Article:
Five Books Making News This Week: Lost Fortunes, White Trash, and Wild Hogs
Ramona Ausubel, Nancy Isenberg, Ian Frazier, and More
In the wake of the Orlando shootings comes poetry. U.S. Poet Laureate Juan Felipe Herrera’s “i Will Lov U 4Ever, Orlando” (WNYC), Maggie Smith’s “Good Bones” (Waxwings), and Carolina DeRobertis’ bilingual “For Orlando” (San Francisco Chronicle).
Margaret Atwood wins the UK’s PEN Pinter prize, awarded to a “writer of outstanding literary merit who, in the words of Harold Pinter’s Nobel Prize in Literature speech, casts an ‘unflinching, unswerving’ gaze upon the world and shows a ‘fierce intellectual determination … to define the real truth of our lives and our societies.’” Etgar Keret wins the $100,000 Charles Bronfman prize, the first storyteller honored by an award that recognizes young humanitarians. “In a dangerous world, Etgar Keret portrays people who have the capacity to empathize with the other, to hear the other, and to find compassion for the other,” notes Charles Bronfman, for whom the prize is named. “He counters dehumanization and inspires his readers with warmth and humor and original thinking.” Novelist Ramona Ausubel’s second novel launches with a strong critical response, as does New Yorker writer Ian Frazier’s new collection. Nancy Isenberg’s White Trash sheds light on this year’s presidential election. And more accolades for Pulitzer Prize winner Annie Proulx’s ninth novel and Yaa Gyasi’s.
Ramona Ausubel, Sons and Daughters of Ease and Plenty
Ausubel’s second novel opens in Martha’s Vineyard, where a young family is about to lose its inherited source of income. It’s on must-read lists in O Magazine, Harper’s Bazaar, Refinery29, the Chicago Tribune, Newsday, Travel & Leisure, Vanity Fair, People, Elle, and in my BBC Between the Lines column.
“A dried-up family fortune and the first cracks in a marriage are the twin calamities that open Sons and Daughters of Ease and Plenty,” writes Malcolm Forbes (Minneapolis Star-Tribune).
Ausubel alternates her drama, detailing in one chapter the next stage of the family unraveling in 1976, and in the next describing how the family formed in the late 1960s. Both time frames have their fair share of fresh, witty and skillfully imagined scenes, from young Edgar dodging Vietnam and ending up “a misplaced toy soldier” in Alaska, to Fern going into labor and having her twins delivered by the two Swedish men who have come to assemble her desk.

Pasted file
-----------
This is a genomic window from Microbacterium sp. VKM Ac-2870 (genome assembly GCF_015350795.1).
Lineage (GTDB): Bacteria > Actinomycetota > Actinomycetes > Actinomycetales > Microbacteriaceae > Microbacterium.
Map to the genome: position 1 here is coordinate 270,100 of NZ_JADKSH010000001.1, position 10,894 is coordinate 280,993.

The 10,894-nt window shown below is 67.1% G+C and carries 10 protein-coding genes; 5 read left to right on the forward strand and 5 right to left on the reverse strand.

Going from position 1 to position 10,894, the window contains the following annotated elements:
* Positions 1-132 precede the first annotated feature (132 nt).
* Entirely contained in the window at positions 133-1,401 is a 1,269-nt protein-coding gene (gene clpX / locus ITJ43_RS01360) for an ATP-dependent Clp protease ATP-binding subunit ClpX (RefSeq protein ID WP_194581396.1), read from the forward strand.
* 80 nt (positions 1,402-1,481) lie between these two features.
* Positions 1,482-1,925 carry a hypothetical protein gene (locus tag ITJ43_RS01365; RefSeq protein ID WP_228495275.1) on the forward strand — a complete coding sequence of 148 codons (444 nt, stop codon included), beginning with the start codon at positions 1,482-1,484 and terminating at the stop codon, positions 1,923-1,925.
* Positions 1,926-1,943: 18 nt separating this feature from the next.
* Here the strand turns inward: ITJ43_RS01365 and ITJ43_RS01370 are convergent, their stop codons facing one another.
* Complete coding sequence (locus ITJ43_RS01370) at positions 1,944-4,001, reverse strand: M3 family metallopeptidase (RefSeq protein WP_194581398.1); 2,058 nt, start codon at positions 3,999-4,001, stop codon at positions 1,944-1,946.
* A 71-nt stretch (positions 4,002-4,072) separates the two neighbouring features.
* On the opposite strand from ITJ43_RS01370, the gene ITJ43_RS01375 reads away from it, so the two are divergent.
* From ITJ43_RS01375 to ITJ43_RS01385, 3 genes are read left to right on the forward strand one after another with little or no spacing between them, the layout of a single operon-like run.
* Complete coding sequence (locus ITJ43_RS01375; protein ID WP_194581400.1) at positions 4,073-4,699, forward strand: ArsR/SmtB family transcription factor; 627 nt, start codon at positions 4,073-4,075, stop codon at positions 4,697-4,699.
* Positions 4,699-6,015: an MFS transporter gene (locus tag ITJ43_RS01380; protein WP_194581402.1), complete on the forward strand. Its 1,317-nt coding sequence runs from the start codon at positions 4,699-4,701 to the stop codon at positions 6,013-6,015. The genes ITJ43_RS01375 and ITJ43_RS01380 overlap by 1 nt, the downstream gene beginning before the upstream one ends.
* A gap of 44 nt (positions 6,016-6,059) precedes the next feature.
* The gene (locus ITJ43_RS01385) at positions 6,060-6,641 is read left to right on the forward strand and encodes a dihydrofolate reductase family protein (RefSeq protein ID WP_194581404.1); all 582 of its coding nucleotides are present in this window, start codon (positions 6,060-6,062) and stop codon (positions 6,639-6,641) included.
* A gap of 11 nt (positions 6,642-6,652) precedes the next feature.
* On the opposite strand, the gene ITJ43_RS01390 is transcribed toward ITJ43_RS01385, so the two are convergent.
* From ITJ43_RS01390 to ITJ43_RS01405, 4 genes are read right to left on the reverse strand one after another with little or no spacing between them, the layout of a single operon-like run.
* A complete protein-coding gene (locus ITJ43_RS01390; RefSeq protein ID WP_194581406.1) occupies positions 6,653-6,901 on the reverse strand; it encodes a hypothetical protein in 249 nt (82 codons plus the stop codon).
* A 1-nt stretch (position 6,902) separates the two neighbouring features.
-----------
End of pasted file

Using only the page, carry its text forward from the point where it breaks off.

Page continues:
Joan Frank (San Francisco Chronicle) offers high praise: “A terrific exuberance and tenderness drives the telling, as it wings back and forth in time: full-blooded, sorrowing, funny, lush with backstories and images so acute you read them twice, three times: “As if the family had tipped over the edge of a waterfall, time sped up.” She continues:
Before at last settling into a graceful, piquant closure, the novel thinks passionately and complicatedly about love, marriage and family. (“The burden … was beautiful. Heavy and beautiful.”)
It thinks a lot about money, but also about class, race, work, war, history, sex, childhood and adolescence; about food, color and light, the pleasures of the senses, death. It thinks about grief and forgiveness — including forgiving oneself for failing the lost beloved, and for living past the unrectifiable.
Jenny Shank (Los Angeles Times) is also admiring: “My writing teacher, Lucia Berlin, used to admire how Anton Chekhov would treat a princess and a maid with the same lack of judgment in his writing. Berlin thought it was the princess that more writers tended to flub, chastising her instead of conveying her humanity. Ausubel succeeds on this score — she does not scorn her princes and princesses.”
Ian Frazier, Hogs Wild
New Yorker staff writer Frazier’s new collection encompasses feral hogs, the hip-hop cop, and the curious chemistry behind a potential biodegradable replacement for Styrofoam. “A lot of it is about the city and the country,” Frazier told Kate Tuttle (Boston Globe). “Where I came from was rural. It’s not rural now, but it was when I grew up. I think if you come from someplace where nature’s more a part of your life, you look for it when you move to the city. You look at nature. You look at water.”
“Frazier is in chameleon mode,” writes Michael Upchurch (Seattle Times). “He’s a science writer. No, wait, he’s a New York City historian — or a muckraker, or a cultural critic. His essays range from whimsical to wisecracking to withering.” He concludes, “Read Hogs Wild, and you won’t just be entertained. You’ll feel smarter.”
David Hugh Smith (Christian Science Monitor) calls Hogs Wild a “brilliant collection” and praises Frazier’s “unquenchable curiosity.” “Frazier is admirably non-judgmental. He provides vivid, startlingly fresh, often humorous, descriptions – along with historical backstory. But he mostly lets readers form their own opinions.”
Michael Magras (Minneapolis Star-Tribune) remarks upon the “Frazier wit,” present even in his most serious essays: “In a piece on Death Valley National Park, site of Charles Manson’s hideout, Frazier writes that he didn’t mind playing on a deserted golf course because ‘I am such an indifferent golfer that I prefer there be no witnesses.’ In the midst of a technical description of polymers and hydrocarbon molecules for a piece on the process of growing plastic substitutes from mushrooms, he writes, ‘high-school chemistry, don’t fail me now.’”
Nancy Isenberg, White Trash
An American history professor at Louisiana State University offers a 400-year-old survey of the fate of poor white Americans since the founding of the Jamestown settlement. “They are who we are,” Isenberg concludes, “and have been a fundamental part of our history, whether we like it or not.”